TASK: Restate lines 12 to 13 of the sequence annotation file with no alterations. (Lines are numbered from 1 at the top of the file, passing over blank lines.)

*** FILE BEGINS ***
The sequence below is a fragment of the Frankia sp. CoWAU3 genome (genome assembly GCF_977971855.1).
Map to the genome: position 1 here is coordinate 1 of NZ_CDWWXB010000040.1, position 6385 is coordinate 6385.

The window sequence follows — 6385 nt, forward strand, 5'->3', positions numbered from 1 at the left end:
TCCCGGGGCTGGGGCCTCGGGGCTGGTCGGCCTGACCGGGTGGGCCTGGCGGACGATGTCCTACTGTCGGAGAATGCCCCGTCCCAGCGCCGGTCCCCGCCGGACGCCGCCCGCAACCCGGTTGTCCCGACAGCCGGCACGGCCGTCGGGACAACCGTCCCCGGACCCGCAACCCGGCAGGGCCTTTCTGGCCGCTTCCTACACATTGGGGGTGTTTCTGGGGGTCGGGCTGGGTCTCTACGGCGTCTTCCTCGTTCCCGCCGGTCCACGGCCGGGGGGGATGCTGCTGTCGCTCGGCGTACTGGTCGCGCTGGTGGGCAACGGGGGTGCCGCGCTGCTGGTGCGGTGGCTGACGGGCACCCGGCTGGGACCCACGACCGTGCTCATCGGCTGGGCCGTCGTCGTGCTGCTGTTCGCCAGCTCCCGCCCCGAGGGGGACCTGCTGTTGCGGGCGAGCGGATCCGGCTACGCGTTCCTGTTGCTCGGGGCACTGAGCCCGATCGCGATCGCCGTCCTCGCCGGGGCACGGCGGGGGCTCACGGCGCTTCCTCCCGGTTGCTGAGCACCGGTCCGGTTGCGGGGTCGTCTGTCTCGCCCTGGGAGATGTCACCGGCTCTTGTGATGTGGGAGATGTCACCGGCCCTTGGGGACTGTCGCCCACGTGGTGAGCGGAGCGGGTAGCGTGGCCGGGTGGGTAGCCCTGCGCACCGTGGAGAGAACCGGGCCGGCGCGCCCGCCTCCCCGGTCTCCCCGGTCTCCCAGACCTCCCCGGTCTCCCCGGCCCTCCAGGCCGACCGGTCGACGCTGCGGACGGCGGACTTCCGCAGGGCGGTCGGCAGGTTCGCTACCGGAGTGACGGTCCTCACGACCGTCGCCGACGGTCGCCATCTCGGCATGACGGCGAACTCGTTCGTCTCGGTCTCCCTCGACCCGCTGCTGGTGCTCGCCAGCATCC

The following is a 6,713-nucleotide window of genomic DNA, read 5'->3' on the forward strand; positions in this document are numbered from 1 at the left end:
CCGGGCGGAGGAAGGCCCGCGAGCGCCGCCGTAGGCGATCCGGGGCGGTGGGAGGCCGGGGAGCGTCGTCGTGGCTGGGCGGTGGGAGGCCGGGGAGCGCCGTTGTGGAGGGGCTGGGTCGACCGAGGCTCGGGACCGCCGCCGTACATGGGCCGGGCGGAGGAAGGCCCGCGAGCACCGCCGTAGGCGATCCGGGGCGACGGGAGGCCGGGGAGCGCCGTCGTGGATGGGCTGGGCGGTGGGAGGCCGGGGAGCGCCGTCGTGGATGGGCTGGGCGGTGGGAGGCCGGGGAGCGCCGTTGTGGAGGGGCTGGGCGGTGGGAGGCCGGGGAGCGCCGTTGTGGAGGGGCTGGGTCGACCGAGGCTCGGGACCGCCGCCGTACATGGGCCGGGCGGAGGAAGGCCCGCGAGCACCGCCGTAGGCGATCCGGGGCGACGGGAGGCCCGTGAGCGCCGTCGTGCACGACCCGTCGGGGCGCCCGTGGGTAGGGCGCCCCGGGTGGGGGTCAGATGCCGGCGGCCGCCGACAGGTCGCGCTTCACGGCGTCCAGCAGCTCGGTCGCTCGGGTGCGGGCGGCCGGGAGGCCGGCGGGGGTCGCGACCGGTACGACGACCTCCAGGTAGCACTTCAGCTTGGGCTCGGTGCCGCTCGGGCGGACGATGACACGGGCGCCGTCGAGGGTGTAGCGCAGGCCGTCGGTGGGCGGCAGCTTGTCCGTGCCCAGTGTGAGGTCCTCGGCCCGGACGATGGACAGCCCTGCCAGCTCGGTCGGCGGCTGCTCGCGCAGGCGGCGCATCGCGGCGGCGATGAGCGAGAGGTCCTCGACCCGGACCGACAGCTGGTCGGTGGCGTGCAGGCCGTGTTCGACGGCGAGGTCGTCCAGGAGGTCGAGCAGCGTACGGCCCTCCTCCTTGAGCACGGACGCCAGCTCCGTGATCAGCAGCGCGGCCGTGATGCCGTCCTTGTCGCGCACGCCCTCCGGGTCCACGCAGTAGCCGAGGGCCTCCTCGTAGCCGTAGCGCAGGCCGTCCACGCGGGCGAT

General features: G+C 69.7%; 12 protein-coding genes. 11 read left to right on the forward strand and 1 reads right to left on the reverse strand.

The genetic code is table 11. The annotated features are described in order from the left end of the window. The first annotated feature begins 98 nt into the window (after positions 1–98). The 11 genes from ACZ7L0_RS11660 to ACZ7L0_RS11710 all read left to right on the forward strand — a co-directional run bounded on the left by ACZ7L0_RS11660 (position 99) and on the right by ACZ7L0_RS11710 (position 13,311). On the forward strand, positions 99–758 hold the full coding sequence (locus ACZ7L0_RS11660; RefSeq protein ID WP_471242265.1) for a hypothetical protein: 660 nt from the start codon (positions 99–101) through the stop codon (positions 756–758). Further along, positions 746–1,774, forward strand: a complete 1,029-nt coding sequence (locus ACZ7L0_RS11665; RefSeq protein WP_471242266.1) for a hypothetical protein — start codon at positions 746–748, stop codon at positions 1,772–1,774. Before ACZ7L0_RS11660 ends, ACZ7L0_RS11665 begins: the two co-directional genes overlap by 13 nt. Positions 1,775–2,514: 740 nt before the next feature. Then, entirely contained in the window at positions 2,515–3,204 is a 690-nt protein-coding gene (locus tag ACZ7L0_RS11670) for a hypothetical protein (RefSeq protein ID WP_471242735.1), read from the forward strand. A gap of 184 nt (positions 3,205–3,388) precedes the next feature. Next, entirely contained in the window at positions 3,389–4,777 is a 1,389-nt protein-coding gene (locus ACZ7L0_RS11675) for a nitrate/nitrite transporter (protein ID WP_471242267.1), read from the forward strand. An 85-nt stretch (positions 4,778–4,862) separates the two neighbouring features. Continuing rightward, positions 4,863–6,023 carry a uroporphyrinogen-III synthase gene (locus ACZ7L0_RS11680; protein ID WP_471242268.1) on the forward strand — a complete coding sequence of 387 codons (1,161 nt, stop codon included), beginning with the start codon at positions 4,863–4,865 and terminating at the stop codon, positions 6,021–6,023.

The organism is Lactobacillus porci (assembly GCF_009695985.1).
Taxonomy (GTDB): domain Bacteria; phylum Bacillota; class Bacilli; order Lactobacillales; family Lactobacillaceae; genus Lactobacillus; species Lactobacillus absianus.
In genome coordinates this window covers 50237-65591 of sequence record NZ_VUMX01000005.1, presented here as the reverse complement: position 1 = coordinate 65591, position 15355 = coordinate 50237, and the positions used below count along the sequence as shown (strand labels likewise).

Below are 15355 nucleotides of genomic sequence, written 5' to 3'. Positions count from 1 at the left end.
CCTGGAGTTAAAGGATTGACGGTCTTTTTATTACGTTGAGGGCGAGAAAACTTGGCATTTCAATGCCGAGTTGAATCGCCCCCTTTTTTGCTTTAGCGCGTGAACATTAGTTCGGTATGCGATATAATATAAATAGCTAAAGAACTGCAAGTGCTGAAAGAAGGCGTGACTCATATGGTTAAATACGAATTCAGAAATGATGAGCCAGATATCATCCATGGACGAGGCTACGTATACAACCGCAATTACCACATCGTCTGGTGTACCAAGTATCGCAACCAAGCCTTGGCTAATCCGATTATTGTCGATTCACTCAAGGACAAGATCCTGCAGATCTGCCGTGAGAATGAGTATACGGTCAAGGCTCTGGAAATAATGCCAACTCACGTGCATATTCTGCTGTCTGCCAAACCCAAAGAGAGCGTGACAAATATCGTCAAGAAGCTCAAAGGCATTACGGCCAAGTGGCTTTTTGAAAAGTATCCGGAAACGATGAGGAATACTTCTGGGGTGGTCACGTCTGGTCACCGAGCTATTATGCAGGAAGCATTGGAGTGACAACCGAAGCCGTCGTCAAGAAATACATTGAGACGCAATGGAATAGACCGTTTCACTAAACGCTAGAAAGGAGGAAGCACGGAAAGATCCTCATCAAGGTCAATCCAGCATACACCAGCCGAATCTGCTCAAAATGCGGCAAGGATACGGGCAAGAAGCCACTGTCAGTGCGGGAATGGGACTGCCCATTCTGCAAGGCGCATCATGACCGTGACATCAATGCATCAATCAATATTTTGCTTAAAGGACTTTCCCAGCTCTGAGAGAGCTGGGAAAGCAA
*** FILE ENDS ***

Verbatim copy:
Below are 15355 nucleotides of genomic sequence, written 5' to 3'. Positions count from 1 at the left end.
CCTGGAGTTAAAGGATTGACGGTCTTTTTATTACGTTGAGGGCGAGAAAACTTGGCATTTCAATGCCGAGTTGAATCGCCCCCTTTTTTGCTTTAGCGCGTGAACATTAGTTCGGTATGCGATATAATATAAATAGCTAAAGAACTGCAAGTGCTGAAAGAAGGCGTGACTCATATGGTTAAATACGAATTCAGAAATGATGAGCCAGATATCATCCATGGACGAGGCTACGTATACAACCGCAATTACCACATCGTCTGGTGTACCAAGTATCGCAACCAAGCCTTGGCTAATCCGATTATTGTCGATTCACTCAAGGACAAGATCCTGCAGATCTGCCGTGAGAATGAGTATACGGTCAAGGCTCTGGAAATAATGCCAACTCACGTGCATATTCTGCTGTCTGCCAAACCCAAAGAGAGCGTGACAAATATCGTCAAGAAGCTCAAAGGCATTACGGCCAAGTGGCTTTTTGAAAAGTATCCGGAAACGATGAGGAATACTTCTGGGGTGGTCACGTCTGGTCACCGAGCTATTATGCAGGAAGCATTGGAGTGACAACCGAAGCCGTCGTCAAGAAATACATTGAGACGCAATGGAATAGACCGTTTCACTAAACGCTAGAAAGGAGGAAGCACGGAAAGATCCTCATCAAGGTCAATCCAGCATACACCAGCCGAATCTGCTCAAAATGCGGCAAGGATACGGGCAAGAAGCCACTGTCAGTGCGGGAATGGGACTGCCCATTCTGCAAGGCGCATCATGACCGTGACATCAATGCATCAATCAATATTTTGCTTAAAGGACTTTCCCAGCTCTGAGAGAGCTGGGAAAGCAA